I went back and forth endlessly in my head over whether to put Carson Kelly or Harrison Bader higher on this list, and I’m not sure I’ve settled on Bader as the better prospect yet. Considering Kelly plays perhaps the most difficult position to fill in all of baseball, I should probably give him the nod. But, I’m putting Harrison Bader’s multifaceted impact potential at number three, and hoping he doesn’t make me regret it in 2017.

Bader had one of the louder debuts of any 2015 draftee, beating up Low-A competition to the tune of a 152 wRC+. His success was driven by power, an elevated BABIP, and a solid strikeout rate. How much of that would carry forward was one of the bigger question I had about the system in general last year.

To begin 2016, the Cardinals did something unexpected. They pushed Bader, and they pushed him hard. He, along with Paul DeJong, who we’ve already covered in a previous volume of this now-voluminous list, were both assigned to Double-A Springfield to begin their first full professional seasons. DeJong, as we talked about, struggled out of the gate, striking out far too often and fighting to tap into his power potential, before righting the ship and turning his season into an ultimately productive one. That’s about what you would expect from a first-year player jumped all the way to Double-A, honestly.

And it’s not at all what Harrison Bader did.

Bader started off the year like a house on fire, battering Texas League pitching from pillar to post, knocking hell out of the ball on a nightly basis. He wasn’t taking walks, but it didn’t matter. When you’re hitting the ball as hard as Harrison Bader in the Texas League, walks are an afterthought.

And then, Bader was promoted to Triple-A Memphis. And things went bad.

Older, more experienced Pacific Coast League pitchers (remember, many of the pitchers you see in Triple-A are major league veterans), executed the equivalent of baseball judo on Bader, turning his aggression against him. His walks didn’t really change all that much. His strikeout rate actually fell slightly. But where Double-A pitchers had challenged Bader and paid the price, Triple-A pitchers consistently worked him out of the middle of the plate and let Bader get himself out. His power virtually disappeared, and his BABIP dropped off the table. It wasn’t just bad luck, either; I watched most of those games, and I can tell you that Harrison Bader was swinging at all the wrong pitches, and the results were absolutely deserved.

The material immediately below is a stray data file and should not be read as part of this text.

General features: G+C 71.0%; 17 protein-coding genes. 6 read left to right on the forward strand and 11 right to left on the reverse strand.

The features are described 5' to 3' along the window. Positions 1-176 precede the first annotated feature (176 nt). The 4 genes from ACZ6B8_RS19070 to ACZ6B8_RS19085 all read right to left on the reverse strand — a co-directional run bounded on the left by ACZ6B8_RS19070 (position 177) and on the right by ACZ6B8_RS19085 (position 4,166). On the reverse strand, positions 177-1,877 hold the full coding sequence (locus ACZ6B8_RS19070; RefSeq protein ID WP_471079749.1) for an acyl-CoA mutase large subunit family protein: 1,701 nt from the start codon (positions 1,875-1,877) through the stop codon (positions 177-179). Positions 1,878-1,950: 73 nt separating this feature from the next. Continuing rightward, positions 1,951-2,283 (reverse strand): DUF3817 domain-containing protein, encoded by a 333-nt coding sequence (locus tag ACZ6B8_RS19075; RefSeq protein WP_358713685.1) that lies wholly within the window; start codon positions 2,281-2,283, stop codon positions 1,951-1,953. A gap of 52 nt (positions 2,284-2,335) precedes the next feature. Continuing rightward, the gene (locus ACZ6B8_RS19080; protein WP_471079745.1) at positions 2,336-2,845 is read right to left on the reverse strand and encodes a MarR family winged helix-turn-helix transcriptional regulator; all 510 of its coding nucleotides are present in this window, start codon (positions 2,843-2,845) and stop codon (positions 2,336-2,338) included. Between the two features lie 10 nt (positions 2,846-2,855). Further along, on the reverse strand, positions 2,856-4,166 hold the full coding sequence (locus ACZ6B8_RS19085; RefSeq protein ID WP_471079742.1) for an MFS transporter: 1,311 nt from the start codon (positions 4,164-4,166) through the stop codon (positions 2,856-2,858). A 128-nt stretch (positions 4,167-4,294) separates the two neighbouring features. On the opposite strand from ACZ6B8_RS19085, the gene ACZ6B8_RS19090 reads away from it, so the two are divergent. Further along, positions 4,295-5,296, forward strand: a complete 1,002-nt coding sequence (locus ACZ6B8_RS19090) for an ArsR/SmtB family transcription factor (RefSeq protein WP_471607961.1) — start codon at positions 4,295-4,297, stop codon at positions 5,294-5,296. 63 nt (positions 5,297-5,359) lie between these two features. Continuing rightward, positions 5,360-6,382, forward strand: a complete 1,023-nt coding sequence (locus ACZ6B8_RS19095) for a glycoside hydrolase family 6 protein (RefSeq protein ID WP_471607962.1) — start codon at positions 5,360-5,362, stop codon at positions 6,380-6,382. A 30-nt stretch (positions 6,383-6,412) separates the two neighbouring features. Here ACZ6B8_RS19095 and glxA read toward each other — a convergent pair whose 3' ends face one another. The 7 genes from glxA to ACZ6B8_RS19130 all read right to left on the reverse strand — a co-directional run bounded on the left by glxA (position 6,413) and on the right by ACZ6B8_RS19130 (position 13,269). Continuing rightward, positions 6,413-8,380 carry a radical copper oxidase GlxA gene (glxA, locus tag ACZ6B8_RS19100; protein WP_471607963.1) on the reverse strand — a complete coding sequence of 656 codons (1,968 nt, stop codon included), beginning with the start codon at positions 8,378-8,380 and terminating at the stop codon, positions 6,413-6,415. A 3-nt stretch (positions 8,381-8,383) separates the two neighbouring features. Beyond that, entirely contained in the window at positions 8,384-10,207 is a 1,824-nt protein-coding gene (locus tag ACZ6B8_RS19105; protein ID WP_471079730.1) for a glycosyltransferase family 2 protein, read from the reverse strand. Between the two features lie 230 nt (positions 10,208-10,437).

Bader finished up his year with a mostly-successful trip through the AFL, posting a 116 wRC+ in 86 trips to the plate. He cut his strikeouts in the desert, which was good, and hit the ball hard for the most part, which was also good. He didn’t elevate the ball all that much, and so the home runs weren’t there, but I’ll take the results against the best the minors have to offer in his first full season.

Harrison Bader, to put it lightly, is an aggressive player. You know that guy in the wheelchair on Family Guy, the one played by Patrick Warburton? I’m relatively certain Bader’s personality isn’t actually all that similar to the character, but I can’t help but imagine him internally screaming something along the lines of, “LOCK AND LOOOAADDD!!!” before every at-bat. He’s aggressive in attacking pitches in the zone, takes a mighty hack, and impacts the baseball when he makes contact. He doesn’t work counts, he doesn’t work walks. Harrison Bader wants to fucking kill that baseball. Which baseball? Doesn’t matter. Any baseball. Every baseball.

On the bases, he’s just as aggressive, and it has very much the same sort of effect. He stole eleven bases in 82 Double-A games, which is good! That’s close to a 20 stolen base pace, which would make him a 20/20 player pretty consistently. The bad news? He was also caught ten times to those eleven steals. Stealing bases at just above a 50% clip isn’t going to get it done.

In the field, Bader has the chops defensively to handle center field, I think. I don’t know that he’s going to be a plus defender out there, but I think he can play it as well as Randal Grichuk. (That’s also not the only similarity to Grichuk you may note in Bader’s profile.) He has the arm to play right, and if moved to a corner outfield spot I think he could be a plus.